Insulin resistance is associated with circulating levels of lipopolysaccharide (LPS) released from the gut. Animal and human studies demonstrate that obesity increases gut permeability leading to elevated plasma LPS levels resulting in inflammation and metabolic dysfunction. Binding of LPS to Toll like receptor 4 (TLR4) leads to the internalization and trafficking of TLR4, inducing activation of downstream signaling pathways. TLR4 internalization in macrophages leads to activation of pro-inflammatory signaling pathways and production of factors linked to the development of insulin resistance. The extracellular signal-regulated kinase 1 and 2 (ERK1 and 2) are activated downstream of TLR4 and this activation is associated with insulin resistance. We hypothesized that ERK1 and ERK2 regulate TLR4 internalization in macrophages that are exposed to LPS. We examined whether inhibition of ERK activity blocks LPS-mediated internalization of TLR4 in bone marrow derived macrophages (BMDM) .We used siRNA to knockdown ERK1, ERK2, or both. BMDM were treated with LPS (100 ng/ml, 6hr) . Loss of cell surface TLR4 expression was measured by flow cytometry as a readout for TLR4 internalization. LPS decreased TLR4 surface expression by 31.3%, but knockdown of ERK1, ERK2, or both prevented LPS-induced decrease of TLR4 surface expression (5.6%, no decrease, 0.9%, respectively) . In addition, knockdown of either ERK1, ERK2, or both in RAW264.7 cells prevented LPS-induced activity of Rab5, the early endosomal protein associated with TLR4 translocation.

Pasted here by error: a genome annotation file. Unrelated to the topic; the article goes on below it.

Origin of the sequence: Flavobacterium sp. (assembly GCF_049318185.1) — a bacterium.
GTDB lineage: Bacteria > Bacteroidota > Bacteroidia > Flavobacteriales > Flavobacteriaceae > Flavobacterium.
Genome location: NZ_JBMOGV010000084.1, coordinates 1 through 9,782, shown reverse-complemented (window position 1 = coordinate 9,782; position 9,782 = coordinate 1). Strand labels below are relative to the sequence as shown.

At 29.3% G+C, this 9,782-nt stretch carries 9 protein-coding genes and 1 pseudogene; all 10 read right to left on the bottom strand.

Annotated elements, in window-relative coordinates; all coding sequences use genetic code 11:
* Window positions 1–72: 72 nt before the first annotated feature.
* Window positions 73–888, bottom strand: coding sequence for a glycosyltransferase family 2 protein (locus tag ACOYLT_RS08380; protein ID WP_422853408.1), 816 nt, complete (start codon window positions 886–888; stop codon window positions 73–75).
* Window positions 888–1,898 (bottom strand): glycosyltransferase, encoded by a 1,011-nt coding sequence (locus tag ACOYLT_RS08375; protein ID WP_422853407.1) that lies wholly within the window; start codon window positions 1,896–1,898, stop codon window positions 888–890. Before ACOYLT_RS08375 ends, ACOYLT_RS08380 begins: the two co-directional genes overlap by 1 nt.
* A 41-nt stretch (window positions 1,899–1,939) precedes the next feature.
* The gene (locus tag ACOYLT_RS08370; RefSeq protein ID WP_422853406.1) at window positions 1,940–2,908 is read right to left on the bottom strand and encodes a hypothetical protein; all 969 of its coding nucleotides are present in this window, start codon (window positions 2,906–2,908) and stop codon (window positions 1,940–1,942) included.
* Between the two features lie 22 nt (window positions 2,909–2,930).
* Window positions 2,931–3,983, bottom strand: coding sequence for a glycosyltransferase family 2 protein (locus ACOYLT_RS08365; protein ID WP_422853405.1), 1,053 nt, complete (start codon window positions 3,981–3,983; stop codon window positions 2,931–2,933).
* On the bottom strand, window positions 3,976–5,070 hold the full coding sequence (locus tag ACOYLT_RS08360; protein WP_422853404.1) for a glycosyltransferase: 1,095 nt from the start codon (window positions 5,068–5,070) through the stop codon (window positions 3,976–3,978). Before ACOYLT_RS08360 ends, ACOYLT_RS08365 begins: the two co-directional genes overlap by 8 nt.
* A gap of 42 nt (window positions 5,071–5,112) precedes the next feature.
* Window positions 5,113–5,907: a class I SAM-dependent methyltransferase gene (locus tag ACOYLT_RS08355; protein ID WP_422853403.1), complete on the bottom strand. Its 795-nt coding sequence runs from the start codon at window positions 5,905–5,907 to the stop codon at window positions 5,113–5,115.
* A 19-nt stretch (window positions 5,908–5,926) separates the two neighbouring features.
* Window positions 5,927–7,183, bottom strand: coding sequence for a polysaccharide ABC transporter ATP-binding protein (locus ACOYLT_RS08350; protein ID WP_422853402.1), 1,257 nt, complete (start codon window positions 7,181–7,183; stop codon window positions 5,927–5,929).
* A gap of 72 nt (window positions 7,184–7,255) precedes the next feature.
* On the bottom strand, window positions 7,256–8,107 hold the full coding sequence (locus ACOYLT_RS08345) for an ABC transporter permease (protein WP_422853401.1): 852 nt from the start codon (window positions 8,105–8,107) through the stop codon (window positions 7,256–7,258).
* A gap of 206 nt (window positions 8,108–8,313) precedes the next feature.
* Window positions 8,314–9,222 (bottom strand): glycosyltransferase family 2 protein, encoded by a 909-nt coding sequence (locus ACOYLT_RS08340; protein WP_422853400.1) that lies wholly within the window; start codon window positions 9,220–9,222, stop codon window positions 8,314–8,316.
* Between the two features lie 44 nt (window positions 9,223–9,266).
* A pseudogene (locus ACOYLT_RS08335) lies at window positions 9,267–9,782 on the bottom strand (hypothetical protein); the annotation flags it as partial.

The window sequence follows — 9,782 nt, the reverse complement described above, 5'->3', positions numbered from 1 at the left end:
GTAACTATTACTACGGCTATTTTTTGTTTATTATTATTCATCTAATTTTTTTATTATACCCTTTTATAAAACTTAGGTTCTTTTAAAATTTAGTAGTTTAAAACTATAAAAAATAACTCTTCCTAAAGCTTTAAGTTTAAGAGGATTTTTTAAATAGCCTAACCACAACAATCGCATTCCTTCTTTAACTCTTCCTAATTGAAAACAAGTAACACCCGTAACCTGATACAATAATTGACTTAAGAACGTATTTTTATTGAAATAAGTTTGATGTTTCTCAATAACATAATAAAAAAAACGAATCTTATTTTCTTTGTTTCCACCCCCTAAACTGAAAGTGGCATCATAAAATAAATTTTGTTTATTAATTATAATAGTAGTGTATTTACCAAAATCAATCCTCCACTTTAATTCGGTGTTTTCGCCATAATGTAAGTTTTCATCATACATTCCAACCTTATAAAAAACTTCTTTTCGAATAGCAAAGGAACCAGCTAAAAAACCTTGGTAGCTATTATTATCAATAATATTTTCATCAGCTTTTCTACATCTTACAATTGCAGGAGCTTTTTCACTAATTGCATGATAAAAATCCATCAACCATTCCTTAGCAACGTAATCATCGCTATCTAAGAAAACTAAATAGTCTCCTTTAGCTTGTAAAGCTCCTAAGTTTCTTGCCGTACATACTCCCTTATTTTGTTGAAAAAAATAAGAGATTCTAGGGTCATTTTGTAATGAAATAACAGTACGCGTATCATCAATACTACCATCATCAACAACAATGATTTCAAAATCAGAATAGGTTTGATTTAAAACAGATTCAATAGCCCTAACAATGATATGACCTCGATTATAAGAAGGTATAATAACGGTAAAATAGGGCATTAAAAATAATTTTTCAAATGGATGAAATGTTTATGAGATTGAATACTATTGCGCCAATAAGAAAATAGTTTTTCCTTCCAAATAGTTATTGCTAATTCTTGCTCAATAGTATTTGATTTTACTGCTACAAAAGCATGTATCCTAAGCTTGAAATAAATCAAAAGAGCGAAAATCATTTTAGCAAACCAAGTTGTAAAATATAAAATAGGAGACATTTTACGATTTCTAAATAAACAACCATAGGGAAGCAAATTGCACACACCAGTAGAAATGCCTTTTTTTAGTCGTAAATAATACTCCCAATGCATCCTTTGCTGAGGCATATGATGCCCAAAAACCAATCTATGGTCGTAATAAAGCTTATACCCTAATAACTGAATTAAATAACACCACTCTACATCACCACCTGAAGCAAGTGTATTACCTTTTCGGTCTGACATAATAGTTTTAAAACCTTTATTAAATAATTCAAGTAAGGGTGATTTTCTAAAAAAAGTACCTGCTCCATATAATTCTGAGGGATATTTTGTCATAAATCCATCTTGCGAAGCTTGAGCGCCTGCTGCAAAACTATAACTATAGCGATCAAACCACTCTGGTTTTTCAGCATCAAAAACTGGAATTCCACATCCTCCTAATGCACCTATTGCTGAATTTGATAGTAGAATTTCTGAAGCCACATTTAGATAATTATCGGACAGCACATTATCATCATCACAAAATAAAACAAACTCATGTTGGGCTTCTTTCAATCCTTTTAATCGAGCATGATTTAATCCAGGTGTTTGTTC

In summary, ERK regulates TLR4 endocytosis and trafficking in macrophages. We propose that ERK positively regulates LPS-mediated TLR4 internalization and inhibition of ERK signaling will protect against insulin resistance.
P. F. Chang: n/a. S. M. Reyna: n/a.
National Institutes of Health (SC2GM127272)